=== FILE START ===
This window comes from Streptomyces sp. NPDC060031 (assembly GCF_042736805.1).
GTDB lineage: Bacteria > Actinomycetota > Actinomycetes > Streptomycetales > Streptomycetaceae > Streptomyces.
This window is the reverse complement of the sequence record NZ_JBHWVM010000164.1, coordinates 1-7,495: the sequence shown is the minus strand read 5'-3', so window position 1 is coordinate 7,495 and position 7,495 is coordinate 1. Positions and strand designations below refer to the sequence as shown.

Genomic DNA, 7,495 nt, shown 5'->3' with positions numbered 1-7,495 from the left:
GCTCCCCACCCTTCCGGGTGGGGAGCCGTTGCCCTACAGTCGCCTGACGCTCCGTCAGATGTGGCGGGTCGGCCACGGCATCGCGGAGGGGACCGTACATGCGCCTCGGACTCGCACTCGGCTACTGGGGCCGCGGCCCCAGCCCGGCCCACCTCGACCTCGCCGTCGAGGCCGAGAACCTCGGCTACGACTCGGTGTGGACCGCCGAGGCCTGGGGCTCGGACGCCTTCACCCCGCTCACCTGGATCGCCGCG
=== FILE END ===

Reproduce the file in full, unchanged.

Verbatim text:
This window comes from Streptomyces sp. NPDC060031 (assembly GCF_042736805.1).
GTDB lineage: Bacteria > Actinomycetota > Actinomycetes > Streptomycetales > Streptomycetaceae > Streptomyces.
This window is the reverse complement of the sequence record NZ_JBHWVM010000164.1, coordinates 1-7,495: the sequence shown is the minus strand read 5'-3', so window position 1 is coordinate 7,495 and position 7,495 is coordinate 1. Positions and strand designations below refer to the sequence as shown.

Genomic DNA, 7,495 nt, shown 5'->3' with positions numbered 1-7,495 from the left:
GCTCCCCACCCTTCCGGGTGGGGAGCCGTTGCCCTACAGTCGCCTGACGCTCCGTCAGATGTGGCGGGTCGGCCACGGCATCGCGGAGGGGACCGTACATGCGCCTCGGACTCGCACTCGGCTACTGGGGCCGCGGCCCCAGCCCGGCCCACCTCGACCTCGCCGTCGAGGCCGAGAACCTCGGCTACGACTCGGTGTGGACCGCCGAGGCCTGGGGCTCGGACGCCTTCACCCCGCTCACCTGGATCGCCGCG